CHEYENNE — A curfew on the city’s homeless population camping in the Crow Creek area is a move some local businesses welcome.
Cheyenne City Council gave final approval Monday on a curfew for homeless encampments. In a 9-1 vote, the council passed an ordinance that says homeless people in one of the capital city’s largest camps can’t be there from midnight to 5 a.m.
Floyd’s Truck Center directly borders Crow Creek and its adjoining walking path. Jerrid Wiles, service manager at Floyd’s, said the homeless population in the area has grown a lot in the two and half years he’s been on the job.
“It’s been bad,” he said.
Floyd’s has four properties in the Crow Creek area that he said homeless people walk directly through. Wiles said there have been a number of attempted break-ins at their facilities, at least some made by homeless people.
Wiles is optimistic the ordinance will make a positive difference.
“Hopefully, it deters them a little bit,” he said. “It sounds like a pretty good plan.”
Not A Total Ban
While firm, the final version of the ordinance was softened from a full-out ban on homeless camping to a nightly curfew in the Crow Creek area.
Council member Pete Laybourn said the ordinance will revitalize the Crow Creek area from its current status as a “problem” area of Cheyenne to an “asset.”
He referred to the homeless presence there as “a nuisance.”
“I think we are well on our way, and I think it is definitely a positive,” he said of the ordinance.
The revised ordinance came out of the city’s Public Services Committee, which recommended approval. The substitute ordinance was approved with a 9-1 vote Monday with Richard Johnson the only council member to vote against it.
Although Johnson didn’t speak at Monday’s meeting, he told Cowboy State Daily later that the ordinance could create enforcement and constitutional issues that could get the city sued.
Johnson said he would’ve preferred a citywide curfew to reduce the appearance that it is specifically singling out homeless people.
“That specific geographic locale could put us into a bind,” he said. “Whether it’s camping or curfew, it’s just another shot against the poor. It’s just another attack on the homeless.”
Council member Michelle Aldrich commended the neighbors who live along Morrie Avenue and Crow Creek for bringing the issue to the council’s attention. They have complained about the state of the creek area, which is filled with more than a handful of homeless encampments.
There have been allegations made of homeless people acting in an aggressive manner and defecating into the creek, substantiated by “significantly elevated levels of E. coli,” according to city reports.
Cathy Deister lives in the Trail’s End area, a neighborhood along Morrie Avenue and Crow Creek. Deister warned the Public Services Committee that the E. coli risk has serious downstream impacts for livestock that drink water downstream from the homeless encampments. She also said there are bags of trash filling the area.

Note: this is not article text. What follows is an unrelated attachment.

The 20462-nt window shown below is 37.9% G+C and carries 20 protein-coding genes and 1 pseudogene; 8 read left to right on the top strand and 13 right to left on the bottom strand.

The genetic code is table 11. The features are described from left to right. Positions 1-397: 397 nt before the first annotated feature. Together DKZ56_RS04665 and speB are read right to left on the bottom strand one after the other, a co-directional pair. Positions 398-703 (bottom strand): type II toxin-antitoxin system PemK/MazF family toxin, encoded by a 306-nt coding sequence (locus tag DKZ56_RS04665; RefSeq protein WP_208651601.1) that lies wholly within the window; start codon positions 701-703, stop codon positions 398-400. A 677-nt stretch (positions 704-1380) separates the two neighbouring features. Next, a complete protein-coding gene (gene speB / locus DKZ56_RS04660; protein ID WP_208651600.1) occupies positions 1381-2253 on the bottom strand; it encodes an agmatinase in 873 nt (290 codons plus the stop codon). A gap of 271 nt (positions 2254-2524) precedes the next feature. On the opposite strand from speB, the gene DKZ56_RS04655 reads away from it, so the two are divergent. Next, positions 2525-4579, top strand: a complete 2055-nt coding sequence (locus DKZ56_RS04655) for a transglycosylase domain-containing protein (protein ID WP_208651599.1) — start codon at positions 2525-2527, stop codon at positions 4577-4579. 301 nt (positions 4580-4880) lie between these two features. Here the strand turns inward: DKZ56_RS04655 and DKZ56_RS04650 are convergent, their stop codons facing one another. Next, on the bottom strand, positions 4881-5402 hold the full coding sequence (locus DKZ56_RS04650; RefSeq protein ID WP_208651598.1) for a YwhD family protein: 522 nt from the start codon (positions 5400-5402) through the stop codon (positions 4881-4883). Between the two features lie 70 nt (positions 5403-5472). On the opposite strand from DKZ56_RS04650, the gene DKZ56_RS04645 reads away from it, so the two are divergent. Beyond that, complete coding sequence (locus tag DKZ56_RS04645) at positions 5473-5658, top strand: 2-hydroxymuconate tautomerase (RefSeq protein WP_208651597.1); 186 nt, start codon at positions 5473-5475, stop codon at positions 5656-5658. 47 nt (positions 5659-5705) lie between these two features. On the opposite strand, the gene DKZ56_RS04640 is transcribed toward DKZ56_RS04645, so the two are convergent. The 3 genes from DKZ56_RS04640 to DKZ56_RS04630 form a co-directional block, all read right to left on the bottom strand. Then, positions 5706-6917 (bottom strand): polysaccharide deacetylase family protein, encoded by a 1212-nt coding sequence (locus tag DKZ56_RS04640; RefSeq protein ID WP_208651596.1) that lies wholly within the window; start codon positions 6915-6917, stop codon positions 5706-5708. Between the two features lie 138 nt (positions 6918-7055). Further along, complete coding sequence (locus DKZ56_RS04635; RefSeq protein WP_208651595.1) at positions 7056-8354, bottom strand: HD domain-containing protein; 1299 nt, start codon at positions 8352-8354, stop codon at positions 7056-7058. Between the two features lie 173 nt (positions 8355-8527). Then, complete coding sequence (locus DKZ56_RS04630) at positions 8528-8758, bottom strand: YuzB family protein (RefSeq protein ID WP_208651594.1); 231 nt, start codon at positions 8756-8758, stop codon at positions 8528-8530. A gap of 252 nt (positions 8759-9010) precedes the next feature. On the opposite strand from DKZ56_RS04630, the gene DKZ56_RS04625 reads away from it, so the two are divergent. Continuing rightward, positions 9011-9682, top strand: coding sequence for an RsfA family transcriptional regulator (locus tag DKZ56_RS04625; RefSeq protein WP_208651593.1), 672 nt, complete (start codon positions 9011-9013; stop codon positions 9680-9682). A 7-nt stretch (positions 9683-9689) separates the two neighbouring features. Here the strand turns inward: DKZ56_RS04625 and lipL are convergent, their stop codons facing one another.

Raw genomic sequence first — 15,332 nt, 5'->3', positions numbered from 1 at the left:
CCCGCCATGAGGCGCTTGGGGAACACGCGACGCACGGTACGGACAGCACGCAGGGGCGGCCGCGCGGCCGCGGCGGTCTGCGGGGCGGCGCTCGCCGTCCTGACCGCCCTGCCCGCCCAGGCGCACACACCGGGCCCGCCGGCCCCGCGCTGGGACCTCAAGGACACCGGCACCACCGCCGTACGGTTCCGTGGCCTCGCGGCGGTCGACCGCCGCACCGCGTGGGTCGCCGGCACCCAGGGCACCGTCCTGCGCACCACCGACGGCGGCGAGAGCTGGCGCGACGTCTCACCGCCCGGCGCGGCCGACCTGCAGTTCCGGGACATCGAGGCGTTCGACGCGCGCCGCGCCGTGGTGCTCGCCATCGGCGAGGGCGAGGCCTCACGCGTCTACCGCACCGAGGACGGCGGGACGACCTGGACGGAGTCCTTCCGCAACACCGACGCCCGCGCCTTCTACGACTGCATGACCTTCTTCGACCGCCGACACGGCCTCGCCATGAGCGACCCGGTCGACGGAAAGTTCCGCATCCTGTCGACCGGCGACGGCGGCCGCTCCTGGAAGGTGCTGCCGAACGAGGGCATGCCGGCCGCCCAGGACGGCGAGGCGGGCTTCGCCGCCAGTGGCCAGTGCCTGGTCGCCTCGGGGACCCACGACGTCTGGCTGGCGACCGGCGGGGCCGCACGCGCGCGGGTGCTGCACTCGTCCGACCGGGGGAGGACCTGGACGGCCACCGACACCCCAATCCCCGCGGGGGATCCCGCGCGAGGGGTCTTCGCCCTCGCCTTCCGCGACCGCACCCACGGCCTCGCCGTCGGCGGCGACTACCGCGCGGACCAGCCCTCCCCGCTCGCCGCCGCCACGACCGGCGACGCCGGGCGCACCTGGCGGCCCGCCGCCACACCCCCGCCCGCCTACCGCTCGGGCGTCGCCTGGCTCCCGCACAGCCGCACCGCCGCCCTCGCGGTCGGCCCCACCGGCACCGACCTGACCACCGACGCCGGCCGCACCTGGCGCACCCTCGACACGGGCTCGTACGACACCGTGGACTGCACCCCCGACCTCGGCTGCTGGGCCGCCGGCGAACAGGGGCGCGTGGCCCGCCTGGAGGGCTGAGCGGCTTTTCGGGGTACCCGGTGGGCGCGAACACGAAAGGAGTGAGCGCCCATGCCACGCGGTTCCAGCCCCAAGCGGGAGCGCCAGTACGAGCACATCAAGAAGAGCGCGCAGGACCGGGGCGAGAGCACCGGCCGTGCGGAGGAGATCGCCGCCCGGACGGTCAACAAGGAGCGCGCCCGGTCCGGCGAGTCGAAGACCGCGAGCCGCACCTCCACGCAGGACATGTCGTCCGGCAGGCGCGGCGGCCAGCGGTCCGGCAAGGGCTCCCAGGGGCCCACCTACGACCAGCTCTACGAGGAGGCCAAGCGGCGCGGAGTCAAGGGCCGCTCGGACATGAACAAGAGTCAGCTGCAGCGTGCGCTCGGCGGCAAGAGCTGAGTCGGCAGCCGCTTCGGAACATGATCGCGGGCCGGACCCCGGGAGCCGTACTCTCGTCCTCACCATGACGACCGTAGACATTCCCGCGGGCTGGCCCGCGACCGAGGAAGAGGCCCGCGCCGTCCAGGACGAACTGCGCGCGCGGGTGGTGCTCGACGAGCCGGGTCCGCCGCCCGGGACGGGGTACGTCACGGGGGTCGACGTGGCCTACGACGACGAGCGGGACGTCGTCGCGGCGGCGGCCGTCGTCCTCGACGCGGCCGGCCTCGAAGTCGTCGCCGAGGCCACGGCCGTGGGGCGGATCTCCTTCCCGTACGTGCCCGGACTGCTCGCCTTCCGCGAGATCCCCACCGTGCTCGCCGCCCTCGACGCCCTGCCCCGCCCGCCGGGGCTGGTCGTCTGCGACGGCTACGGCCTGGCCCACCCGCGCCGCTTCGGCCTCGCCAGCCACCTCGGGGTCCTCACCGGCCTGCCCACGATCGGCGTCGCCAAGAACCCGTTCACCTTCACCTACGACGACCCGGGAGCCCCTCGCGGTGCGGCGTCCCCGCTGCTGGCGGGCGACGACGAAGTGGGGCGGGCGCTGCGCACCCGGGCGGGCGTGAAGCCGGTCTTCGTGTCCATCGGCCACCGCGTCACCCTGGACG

Aldrich expressed optimism that the health and safety of the creek area will be improved as a result of the ordinance.
‘A Different Way’
At a Public Services Committee meeting last week, Deputy City Attorney John Brodie said there were concerns about the enforceability of a camping ban, which led to the curfew solution. He described the alternate curfew as “a different way” to approach the homeless issue.
“It applies to everybody,” Brodie said of the curfew. “It doesn’t matter if you own the mechanic shop or you’re just coming through town on your way somewhere else.”
Council member Mark Rinne asked Brodie if the curfew will just push homeless people to other parts of the city and create similar problems. Brodie admitted the curfew may do nothing to solve the problem.
Robin Bocanegra, executive director of the Cooperative Ministry for Emergency Assistance (COMEA) homeless shelter in Cheyenne, believes this will be the likely result of the curfew. She believes the ordinance would have been more effective if all camping was outlawed along Crow Creek.
“I’m not sure how this is going to change anything,” she said. “They keep moving the problem elsewhere.”
Those who violate the curfew can face up to six months in jail and an up to a $750 fine.
Bocanegra agrees the homeless situation by Crow Creek isn’t ideal, but the city isn’t providing any solutions for stopping it in the first place.
Right To Camp?
Homelessness has been a major issue for many big cities in the West like Denver, San Francisco and Los Angeles. It has also spilled into more medium and small cities like Cheyenne over the last decade.
Homeless advocacy groups and researchers say a driving force behind the increase of homelessness is the decline of affordable housing.
Deister said she was threatened by homeless people while walking by and that she was advised by Cheyenne Police to avoid the area.
Deister believes homeless people are being given a right, not a privilege, to camp.
A federal court determined in 2018 that “the Eighth Amendment prohibits the imposition of criminal penalties for sitting, sleeping, or lying outside on public property for homeless individuals who cannot obtain shelter.”
But Deister said the 13th Amendment contradicts this, and the fact that homeless people aren’t being given citations for squatting in the Crow Creek area shows the law is only being applied to those who can afford it.
Leo Wolfson can be reached at Leo@CowboyStateDaily.com.